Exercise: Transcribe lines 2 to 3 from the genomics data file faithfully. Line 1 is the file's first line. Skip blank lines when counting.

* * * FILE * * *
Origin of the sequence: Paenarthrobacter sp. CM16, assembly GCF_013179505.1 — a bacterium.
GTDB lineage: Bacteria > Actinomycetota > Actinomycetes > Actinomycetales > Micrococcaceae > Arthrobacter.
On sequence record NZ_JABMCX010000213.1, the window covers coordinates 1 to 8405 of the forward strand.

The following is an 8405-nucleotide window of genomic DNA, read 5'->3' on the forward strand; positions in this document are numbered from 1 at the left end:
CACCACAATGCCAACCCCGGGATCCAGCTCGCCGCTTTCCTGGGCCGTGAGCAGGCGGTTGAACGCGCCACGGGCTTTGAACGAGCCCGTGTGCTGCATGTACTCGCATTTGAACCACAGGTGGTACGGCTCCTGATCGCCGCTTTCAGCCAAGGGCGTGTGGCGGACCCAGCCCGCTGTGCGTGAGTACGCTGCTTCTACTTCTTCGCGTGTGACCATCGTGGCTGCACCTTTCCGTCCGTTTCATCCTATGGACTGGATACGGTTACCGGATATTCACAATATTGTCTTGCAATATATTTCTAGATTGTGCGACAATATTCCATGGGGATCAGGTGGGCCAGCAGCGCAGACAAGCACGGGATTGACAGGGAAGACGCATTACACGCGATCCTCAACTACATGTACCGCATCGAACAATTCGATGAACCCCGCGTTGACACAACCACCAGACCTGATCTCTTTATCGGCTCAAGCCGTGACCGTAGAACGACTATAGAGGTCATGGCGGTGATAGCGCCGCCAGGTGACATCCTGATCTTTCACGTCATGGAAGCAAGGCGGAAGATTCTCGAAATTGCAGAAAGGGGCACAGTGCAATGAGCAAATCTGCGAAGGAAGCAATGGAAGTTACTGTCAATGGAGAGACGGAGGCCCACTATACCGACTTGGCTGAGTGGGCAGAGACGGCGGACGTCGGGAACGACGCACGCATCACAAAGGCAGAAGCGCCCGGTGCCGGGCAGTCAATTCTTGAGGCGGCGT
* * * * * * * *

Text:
GTDB lineage: Bacteria > Actinomycetota > Actinomycetes > Actinomycetales > Micrococcaceae > Arthrobacter.
On sequence record NZ_JABMCX010000213.1, the window covers coordinates 1 to 8405 of the forward strand.